UCT, media houses turn sites black in protest against ‘secrecy bill’

South Africans took to social media en-masse as they looked to express their anger at the Protection of State Information Bill, commonly referred to as the “secrecy bill”. Facebook and Twitter were not, however, the only online avenues used to protest the bill. A number of public institutions, news organisations and bloggers adapted their websites to include some variation on the “Black Tuesday” motif.

The University of Cape Town (UCT), blacked out its entire front page, splashing the word “Censored” across it in bold, white letters. The action is a reminder that the new bill, if passed, has the potential to affect academic freedom as much as media freedom.

The University released a brief statement explaining the decision to black out the page:

The University of Cape Town has blacked out its home page (www.uct.ac.za) today in protest against the current version of the Protection of State Information Bill, which has been returned to the National Assembly for vote today.

The media and public interest groups are calling today “Black Tuesday”, as part of the campaign to raise awareness about how the proposed legislation will infringe on the principles of academic freedom and the rights of citizens to hold government accountable.

UCT opposes the lack of a “public interest defence” in the current version of the Bill. Without such a defence mechanism, for instance, members of the media would not be able to fulfil their role as a watchdog over government activity in the interests of transparency and the benefit of South African citizens.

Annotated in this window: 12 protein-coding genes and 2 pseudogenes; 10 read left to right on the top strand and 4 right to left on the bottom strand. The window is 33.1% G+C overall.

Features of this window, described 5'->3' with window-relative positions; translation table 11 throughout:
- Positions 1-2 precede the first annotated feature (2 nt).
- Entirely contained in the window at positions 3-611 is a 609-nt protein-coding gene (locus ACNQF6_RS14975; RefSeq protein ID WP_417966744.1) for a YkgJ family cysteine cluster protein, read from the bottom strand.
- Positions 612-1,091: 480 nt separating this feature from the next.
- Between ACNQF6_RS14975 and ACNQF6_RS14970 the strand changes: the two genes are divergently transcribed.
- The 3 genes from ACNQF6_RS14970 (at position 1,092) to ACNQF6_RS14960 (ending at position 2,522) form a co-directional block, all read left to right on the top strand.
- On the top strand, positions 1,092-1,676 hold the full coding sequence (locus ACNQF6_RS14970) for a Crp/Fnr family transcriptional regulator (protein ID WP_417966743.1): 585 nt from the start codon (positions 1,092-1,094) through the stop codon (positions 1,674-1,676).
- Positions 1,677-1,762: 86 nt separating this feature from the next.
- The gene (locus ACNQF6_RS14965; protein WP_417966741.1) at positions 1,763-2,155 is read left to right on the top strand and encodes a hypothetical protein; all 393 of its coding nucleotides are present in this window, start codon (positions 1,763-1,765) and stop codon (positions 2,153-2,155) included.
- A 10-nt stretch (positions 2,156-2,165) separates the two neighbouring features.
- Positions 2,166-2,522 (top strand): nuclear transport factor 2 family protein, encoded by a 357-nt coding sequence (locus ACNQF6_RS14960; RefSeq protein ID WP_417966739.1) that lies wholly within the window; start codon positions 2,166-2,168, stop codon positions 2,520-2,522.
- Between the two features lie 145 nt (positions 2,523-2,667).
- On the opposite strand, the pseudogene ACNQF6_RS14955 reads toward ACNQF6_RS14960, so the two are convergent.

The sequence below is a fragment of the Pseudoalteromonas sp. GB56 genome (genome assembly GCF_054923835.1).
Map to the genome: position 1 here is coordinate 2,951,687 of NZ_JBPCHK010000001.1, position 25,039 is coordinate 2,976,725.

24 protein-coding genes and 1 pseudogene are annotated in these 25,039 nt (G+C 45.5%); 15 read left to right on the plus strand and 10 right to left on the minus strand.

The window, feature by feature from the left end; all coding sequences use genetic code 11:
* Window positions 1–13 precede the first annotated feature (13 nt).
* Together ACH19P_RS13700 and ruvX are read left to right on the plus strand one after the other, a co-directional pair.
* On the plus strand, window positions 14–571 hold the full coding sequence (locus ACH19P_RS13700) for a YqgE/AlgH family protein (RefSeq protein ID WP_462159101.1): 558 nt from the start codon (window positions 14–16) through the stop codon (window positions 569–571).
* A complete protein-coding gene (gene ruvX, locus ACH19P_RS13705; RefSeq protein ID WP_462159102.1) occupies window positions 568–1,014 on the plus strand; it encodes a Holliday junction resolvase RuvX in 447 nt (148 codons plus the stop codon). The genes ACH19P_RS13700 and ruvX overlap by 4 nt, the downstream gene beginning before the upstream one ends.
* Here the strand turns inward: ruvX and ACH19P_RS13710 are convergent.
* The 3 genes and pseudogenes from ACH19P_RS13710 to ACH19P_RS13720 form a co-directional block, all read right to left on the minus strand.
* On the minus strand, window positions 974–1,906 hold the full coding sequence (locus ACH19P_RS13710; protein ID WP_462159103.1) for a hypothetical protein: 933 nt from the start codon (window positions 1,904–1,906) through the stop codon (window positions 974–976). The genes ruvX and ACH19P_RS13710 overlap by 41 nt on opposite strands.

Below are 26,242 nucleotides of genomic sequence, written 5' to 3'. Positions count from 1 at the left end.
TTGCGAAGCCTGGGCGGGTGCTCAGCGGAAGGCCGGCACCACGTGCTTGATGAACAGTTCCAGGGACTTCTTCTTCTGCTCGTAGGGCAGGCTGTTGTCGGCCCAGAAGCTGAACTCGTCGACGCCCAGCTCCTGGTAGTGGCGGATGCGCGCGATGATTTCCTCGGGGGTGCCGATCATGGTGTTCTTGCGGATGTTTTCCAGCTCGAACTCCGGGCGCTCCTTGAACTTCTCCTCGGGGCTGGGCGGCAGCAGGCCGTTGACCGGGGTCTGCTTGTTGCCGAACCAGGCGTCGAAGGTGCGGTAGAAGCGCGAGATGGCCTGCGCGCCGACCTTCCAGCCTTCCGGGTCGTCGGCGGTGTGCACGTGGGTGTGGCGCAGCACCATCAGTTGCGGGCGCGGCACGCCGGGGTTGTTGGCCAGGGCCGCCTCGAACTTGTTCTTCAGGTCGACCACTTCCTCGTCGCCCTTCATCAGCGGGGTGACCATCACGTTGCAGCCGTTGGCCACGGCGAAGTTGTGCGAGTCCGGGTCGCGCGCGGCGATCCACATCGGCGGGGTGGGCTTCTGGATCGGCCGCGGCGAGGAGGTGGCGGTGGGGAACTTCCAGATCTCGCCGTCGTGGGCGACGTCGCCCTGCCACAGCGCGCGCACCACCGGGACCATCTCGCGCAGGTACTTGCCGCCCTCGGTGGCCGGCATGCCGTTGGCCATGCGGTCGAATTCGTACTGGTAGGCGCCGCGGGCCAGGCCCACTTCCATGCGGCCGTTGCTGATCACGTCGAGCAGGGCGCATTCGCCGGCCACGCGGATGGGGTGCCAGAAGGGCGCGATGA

Much of the focus has, however, been on media freedom and a number of South Africa’s media houses have been among the fiercest critics of the bill since it was first proposed.

The Mail & Guardian online blocked out its lead image:

Times Live blacked out the sides of its pages, adding “censored” stamps and text reminding people about the day:

News 24 also opted to add “censored” stamps to its blacked out motif

Times subsidiary Business Live blacked out all the images on its site:

The Black Tuesday motif has not been limited to public organisations and corporate media houses. Prominent blogger and Vodacom Journalist of the Year winner Herman Manson also decked out his MarkLives blog in black:



Sign up to our newsletter to get the latest in digital insights. sign up

Welcome to Memeburn

Sign up to our newsletter to get the latest in digital insights.